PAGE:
Physics analysis vs blogging: 6-0 December 23, 2007Posted by dorigo in personal, physics.
I have been blogging for three years now, and I enjoy it a lot – I find it stimulating to share my views and sometimes have to defend them, as well as to distribute information related to my job to peers, and of course to make my little bit of outreach and explain particle physics to laymen. I spend blogging overall more than one hour a day, which is an outrageously large amount of time, considering I could be accused of stealing it from my job and from my family. On the other hand, the truth is I am stealing this time from other lazy occupations I used to entertain myself with: chess, or bridge, or other internet activities of lesser value.
During these three intense years I have often found out that the urge of posting something interesting (at least to me) every day or so supersedes other pastimes and obligations. I almost always manage to find the time for a post. Almost.
In the last couple of weeks I have started a full immersion in a difficult analysis for the CMS experiment: attempting the extraction of a signal of associated production of a top quark pair and a Higgs boson, with top quarks decaying into hadrons and missing energy, and the Higgs decaying to a pair of b-quark jets. The analysis of course is based on simulated events, but it is a very important first step into understanding the extractability of the signal from a final state nobody has cared to study before. So, the issue is stimulating. Actually, the complexity of the task -the signal is buried in a background at least 10,000 times larger- makes it even more exciting.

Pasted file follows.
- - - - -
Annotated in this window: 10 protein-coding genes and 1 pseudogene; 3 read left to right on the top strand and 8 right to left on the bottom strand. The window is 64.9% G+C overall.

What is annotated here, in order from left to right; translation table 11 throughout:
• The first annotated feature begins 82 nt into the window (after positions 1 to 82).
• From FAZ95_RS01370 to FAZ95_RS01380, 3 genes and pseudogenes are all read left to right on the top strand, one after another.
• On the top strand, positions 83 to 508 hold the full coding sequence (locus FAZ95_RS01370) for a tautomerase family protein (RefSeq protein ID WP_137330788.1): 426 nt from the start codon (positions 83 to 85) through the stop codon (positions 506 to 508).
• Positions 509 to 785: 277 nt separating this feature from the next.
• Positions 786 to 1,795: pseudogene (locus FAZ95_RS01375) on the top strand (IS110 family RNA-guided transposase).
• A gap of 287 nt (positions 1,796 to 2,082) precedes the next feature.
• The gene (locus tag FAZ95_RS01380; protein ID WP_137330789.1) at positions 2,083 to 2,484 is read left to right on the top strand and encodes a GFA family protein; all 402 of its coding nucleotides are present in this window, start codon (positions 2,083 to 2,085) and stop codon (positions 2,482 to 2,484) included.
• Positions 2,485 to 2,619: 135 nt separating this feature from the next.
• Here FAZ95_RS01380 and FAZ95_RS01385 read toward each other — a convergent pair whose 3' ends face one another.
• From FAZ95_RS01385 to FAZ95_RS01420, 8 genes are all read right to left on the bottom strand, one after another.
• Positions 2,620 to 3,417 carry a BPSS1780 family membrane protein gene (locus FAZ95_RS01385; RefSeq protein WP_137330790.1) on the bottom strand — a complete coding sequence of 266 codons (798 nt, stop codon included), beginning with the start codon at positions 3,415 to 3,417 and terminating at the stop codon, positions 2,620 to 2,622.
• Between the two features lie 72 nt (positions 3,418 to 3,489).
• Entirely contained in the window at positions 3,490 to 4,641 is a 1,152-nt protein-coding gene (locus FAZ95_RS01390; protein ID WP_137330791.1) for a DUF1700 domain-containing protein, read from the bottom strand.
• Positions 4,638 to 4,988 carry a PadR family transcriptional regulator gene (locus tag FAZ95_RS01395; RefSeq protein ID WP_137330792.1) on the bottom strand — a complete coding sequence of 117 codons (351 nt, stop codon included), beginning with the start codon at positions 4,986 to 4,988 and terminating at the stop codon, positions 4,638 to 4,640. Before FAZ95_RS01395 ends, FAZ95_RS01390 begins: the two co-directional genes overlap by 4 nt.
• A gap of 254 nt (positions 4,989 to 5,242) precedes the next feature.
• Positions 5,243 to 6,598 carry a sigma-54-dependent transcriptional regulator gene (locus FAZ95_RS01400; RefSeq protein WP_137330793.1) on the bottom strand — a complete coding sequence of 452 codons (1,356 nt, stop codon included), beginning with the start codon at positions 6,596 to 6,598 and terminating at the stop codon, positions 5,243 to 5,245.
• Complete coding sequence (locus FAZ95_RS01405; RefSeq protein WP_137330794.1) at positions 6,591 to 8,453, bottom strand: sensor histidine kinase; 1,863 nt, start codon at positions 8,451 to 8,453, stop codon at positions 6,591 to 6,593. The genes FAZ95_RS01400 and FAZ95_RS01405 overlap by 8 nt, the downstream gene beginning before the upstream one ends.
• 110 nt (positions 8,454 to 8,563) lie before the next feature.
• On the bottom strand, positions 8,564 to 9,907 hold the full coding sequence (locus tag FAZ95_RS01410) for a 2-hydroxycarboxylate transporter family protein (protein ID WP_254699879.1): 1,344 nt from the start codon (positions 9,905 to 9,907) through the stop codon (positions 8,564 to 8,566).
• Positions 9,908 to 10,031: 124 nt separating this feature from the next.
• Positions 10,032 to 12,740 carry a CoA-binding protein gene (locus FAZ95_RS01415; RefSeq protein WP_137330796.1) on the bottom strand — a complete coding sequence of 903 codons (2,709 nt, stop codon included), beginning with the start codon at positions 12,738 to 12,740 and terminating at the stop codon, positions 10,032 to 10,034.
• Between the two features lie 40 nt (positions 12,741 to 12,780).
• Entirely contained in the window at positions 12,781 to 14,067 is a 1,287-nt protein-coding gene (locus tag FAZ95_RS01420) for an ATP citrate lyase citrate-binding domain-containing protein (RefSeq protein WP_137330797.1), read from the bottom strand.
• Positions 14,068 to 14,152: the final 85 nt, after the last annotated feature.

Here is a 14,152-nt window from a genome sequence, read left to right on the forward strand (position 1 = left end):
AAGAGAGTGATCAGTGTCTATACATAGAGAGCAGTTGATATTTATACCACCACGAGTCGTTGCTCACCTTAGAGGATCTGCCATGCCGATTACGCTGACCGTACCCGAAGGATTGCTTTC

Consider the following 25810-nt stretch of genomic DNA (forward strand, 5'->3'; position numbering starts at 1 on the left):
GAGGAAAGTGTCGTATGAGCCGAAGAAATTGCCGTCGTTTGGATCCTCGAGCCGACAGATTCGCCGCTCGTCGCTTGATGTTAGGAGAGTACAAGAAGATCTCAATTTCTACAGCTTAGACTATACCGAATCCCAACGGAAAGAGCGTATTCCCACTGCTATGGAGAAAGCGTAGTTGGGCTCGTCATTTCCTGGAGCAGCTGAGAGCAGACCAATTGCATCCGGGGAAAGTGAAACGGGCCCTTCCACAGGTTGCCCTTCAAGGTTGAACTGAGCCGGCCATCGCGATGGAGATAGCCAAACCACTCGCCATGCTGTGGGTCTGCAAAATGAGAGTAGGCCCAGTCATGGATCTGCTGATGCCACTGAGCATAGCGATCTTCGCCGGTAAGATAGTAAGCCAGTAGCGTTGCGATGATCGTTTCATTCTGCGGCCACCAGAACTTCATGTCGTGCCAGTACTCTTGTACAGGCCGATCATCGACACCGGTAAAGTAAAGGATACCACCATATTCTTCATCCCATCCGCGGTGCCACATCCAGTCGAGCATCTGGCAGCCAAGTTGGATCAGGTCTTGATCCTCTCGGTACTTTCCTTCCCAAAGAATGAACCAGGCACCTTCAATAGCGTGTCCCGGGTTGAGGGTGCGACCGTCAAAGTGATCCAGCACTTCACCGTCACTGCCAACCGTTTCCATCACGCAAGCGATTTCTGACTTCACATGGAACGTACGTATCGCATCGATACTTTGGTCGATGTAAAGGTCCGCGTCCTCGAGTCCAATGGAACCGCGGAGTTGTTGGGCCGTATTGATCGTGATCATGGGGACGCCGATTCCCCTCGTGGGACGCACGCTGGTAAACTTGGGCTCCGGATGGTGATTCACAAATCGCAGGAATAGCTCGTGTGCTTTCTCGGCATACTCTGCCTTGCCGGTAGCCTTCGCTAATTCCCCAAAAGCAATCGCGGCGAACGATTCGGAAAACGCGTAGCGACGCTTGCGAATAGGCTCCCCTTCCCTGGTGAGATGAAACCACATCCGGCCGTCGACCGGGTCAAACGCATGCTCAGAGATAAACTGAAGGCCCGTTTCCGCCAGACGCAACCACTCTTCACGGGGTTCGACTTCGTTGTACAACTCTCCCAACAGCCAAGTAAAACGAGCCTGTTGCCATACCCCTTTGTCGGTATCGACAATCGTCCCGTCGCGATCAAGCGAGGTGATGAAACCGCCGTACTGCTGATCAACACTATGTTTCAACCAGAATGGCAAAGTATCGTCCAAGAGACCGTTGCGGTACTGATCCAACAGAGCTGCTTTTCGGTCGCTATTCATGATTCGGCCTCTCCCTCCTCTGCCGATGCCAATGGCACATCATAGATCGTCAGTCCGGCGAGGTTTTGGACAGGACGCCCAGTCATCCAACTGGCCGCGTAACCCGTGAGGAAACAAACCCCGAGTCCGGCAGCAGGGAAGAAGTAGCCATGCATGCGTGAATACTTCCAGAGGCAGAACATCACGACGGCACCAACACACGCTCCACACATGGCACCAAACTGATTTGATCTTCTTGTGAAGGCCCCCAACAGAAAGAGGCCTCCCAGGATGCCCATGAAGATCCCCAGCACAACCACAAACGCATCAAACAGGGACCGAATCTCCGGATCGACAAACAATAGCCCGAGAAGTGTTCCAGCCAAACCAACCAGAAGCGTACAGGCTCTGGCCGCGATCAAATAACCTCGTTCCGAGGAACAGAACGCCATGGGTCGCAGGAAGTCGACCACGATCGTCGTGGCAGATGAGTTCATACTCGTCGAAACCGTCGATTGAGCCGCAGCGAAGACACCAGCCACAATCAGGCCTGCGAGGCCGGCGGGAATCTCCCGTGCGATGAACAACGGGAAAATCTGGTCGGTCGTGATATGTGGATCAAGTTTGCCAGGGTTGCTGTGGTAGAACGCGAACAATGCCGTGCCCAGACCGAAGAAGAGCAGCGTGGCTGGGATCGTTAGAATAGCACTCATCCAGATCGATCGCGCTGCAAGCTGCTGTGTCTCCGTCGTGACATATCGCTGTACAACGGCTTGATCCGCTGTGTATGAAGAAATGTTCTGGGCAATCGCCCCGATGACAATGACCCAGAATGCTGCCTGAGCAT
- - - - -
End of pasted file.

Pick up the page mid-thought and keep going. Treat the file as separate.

So, during these last few weeks I have found out that when I am on to something like finding a signal or coding a smart algorithm for the search, I forget everything else, including my blog! I think this is a very healthy reaction which shows I have not spent all my cartridges yet as a physicist. Of course, I have had other exciting studies to delve into during the past three years, but I admit this last one is really absorbing all my intellectual energy. Right now is a Sunday evening, I am home, with my family, the christmas tree is a few feet from me, and here I am, finally finding ten minutes to write on my blog while a root macro is running five million events to produce a relative likelihood distribution…
It would be nice if I could discuss the analysis in more detail, but I have to go by the rules: even if the data I am analyzing is simulated, it still refers to the CMS detector and so I cannot divulgate anything of what I am finding. I can only say that there is good reason why associated top and Higgs production was taken off the list of golden signatures at the LHC (and the recent CMS Physics TDR in fact does not even bother discussing it): the signal is indeed darn tough to find… But I have my own aces up my sleeve, and I am confident I can prove that something could in principle be squeezed out of the very uncommon “jets + missing Et” top signature – the one that allowed me and my PhD student, Giorgio Cortiana, to publish the third-best top pair cross section measurement, three years ago.